Rajoy's Popular Party (PP), in power since 2011, won the June 26th vote with 137 seats.
Although the victory margin was wider than in a December vote, the conservative party still failed to achieve an absolute majority in the 350-seat parliament.
Pedro Sanchez, the leader of Spain's Socialist Party, which came in second with 85 seats, reiterated that his group would not back a PP government.
“Right now the Popular Party has no support,” he told a news conference after his meeting with Rajoy.
New anti-austerity party Podemos, which came third with 71 seats, also said it would vote against Rajoy.
Ciudadanos, an upstart party and natural ally of the PP which finished fourth with 32 seats, said it would abstain from voting in a parliamentary vote of confidence.
Podemos opposes the steep spending cuts the PP put in place to rein in Spain's public deficit while Ciudadanos rejects Rajoy's party because of corruption scandals that have tainted its reputation.
Small regional conservative parties in the northern Basque Country and the northeastern region of Catalonia — which have in the past supported minority PP governments — have also refused to back Rajoy.
Their refusal follows years of conflict with Rajoy, whom they accuse of trampling on minority language rights and blocking their efforts to defend local cultures.
Parliament's newly-elected lawmakers will take their seats next week. King Felipe VI will then consult party leaders to nominate one to try to form a government.
The leader selected by the king will need the support of a majority of lawmakers in the assembly in a first parliamentary vote of confidence or of more votes in favour than against in a second vote – a lower threshold that allows a candidate to get through if parties abstain from voting.
'Open to dialogue'
“If Rajoy gives up his place, you would have a government tomorrow,” a senior Socialist official joked in a conversation with AFP.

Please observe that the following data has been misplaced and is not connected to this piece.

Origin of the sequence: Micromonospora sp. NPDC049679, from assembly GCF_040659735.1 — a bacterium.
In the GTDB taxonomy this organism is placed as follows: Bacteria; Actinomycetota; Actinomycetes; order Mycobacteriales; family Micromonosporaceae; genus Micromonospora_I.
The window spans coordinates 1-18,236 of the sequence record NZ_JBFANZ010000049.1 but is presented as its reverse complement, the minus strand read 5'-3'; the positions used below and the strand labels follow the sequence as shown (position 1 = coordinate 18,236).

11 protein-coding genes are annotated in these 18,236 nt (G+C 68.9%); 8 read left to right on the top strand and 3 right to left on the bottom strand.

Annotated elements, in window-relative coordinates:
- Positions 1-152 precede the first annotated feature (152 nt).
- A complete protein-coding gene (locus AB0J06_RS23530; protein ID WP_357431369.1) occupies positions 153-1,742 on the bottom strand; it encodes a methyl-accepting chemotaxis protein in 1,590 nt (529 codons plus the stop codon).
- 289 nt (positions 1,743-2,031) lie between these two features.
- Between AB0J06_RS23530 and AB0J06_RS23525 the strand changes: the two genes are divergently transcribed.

Rajoy has headed a caretaker government with limited powers since the general election on December 20th which resulted in a hung parliament, after which parties failed to agree on a coalition, prompting the repeat vote.
The PP argues it has legitimacy to govern because it has 52 more seats than its nearest rivals the Socialists, and won an additional 14 seats in the repeat polls.
A member of Rajoy's entourage said the Socialists' initial refusal to back the PP was “political liturgy” and predicted the party's position would probably evolve.
Rajoy on Wednesday sent other parties his proposal for a government programme.
“It is a moderate programme and is open to dialogue,” he said.
The text appears to open the door to reforms long demanded by the left and Ciudadanos, especially in education policy, the fight against corruption and taxation.
Asked if the Socialists would abstain during a parliament vote of confidence if the PP managed to form an alliance with other formations,
Sanchez hinted at a possible yes.
“The Socialist Party will be part of the solution,” he said.
The political limbo has so far not have had much impact on Spain's economy, the eurozone's fourth largest, but the country is facing pressing challenges that need to be addressed.
Eurozone finance ministers agreed Tuesday to official begin a sanctions procedure against Spain for repeatedly failing to bring government deficits into line.
The country must now draw up a programme to reduce its deficit to win leniency from the European Commission – a task that could be beyond a caretaker government.
By Michaela Cancela-Kieffer / AFP